‘Two Years On’, the latest report on how the dairy industry is tracking against its commitments under the Accord, shows that dairy farmers have made significant and meaningful progress on environmental actions.
The audited report shows that 96 percent of dairy cattle are fenced off from waterways on farms. That equals 25,656 kilometres of measured Accord waterways excluded from dairy cattle.
Waterway stock exclusion on a dairy farm is now regarded as a given and a non-negotiable industry requirement, says DairyNZ’s strategy and investment leader for sustainability, Dr Rick Pridmore.
National levels of significant non-compliance for dairy effluent systems on farms have dropped to their lowest ever, at 5.8 percent (down from 7 percent in 2013-14).
Seventy-five percent of farmers (compared to 56 percent in 2013-14) are now getting nitrogen information to help them farm more responsibly – with 8598 nutrient budgets processed last year.
More than 99 percent of 42,773 regular stock crossing points on dairy farms now have bridges or culverts to protect local water quality.
Dr Pridmore says dairy farmers have made great strides in the past two years. “We’re already where we need to be in terms of meeting our own targets for excluding stock from waterways and that’s been done voluntarily.
“We are committed to farming responsibly and within environmental water quality and quantity limits, as these limits get agreed locally through community processes and the implementation of the National Policy Statement for Freshwater,” he says.
“We are already supporting 15 water projects nationwide in key areas. Farmers have developed hundreds of Sustainable Milk Plans to drive on-farm performance in regions including Waikato, Northland and Canterbury.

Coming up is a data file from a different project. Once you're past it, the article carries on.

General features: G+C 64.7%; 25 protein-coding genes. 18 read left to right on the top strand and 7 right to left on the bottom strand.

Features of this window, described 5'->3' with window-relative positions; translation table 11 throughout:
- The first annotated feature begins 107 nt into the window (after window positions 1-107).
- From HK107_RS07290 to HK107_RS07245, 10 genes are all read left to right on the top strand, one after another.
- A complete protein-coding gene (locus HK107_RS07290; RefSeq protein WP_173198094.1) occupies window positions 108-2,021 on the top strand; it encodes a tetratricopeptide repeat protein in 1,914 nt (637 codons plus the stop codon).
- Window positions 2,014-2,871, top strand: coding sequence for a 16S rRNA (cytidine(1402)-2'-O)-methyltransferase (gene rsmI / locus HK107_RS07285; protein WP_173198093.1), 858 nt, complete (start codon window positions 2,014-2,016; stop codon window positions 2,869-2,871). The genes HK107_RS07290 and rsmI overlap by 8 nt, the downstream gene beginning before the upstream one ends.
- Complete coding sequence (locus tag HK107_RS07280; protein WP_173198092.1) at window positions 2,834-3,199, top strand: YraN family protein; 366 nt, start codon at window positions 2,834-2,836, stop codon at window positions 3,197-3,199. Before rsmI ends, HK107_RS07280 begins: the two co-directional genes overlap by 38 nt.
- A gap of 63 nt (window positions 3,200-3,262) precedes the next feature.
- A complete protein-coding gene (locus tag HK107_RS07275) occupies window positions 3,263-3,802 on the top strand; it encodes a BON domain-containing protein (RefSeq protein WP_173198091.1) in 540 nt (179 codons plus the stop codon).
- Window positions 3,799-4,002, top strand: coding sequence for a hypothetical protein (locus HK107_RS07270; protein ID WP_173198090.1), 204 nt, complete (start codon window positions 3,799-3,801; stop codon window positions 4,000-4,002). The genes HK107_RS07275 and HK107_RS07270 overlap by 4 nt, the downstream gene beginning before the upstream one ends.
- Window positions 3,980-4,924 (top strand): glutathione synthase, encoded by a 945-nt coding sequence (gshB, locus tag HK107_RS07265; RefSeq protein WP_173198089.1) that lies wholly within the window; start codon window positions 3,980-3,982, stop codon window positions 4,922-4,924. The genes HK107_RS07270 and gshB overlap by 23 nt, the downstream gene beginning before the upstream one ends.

“All our actions as part of the Water Accord are impacting on water quality – and these are the same actions that regional councils say will make a difference to local waterways.”
Dairy Companies Association of New Zealand executive director Kimberly Crewther says the Water Accord is helping the dairy industry to measure its progress and report to the public in a transparent manner. “It is part of how we are driving continual self-improvement across the industry.
“When we aren’t meeting our own expectations around targets, we are fixing that as fast as we can,” she says. “The two toughest challenges are still collecting nutrient management data and performance benchmarking, and getting information on significant wetlands in regional council boundaries. We are also catching up with measuring compliance with environmental standards for new farm conversions.”
Tracy Brown, a Matamata farmer and chair of the Dairy Environment Leaders’ Forum, says that dairy farmers themselves are providing the purpose and direction to create the accelerated action the industry requires. “Dairy farmers are making a positive difference. Despite tough seasons, farmers around the country are doing big things and small things, and showing their commitment by investing in good environmental practice.”
Dr Rick Pridmore
DairyNZ strategy and investment leader – sustainability
Tel: 021 816 143
DCANZ executive director
Tel: 027 838 6356
DairyNZ engagement and communications manager
Tel: 027 703 0211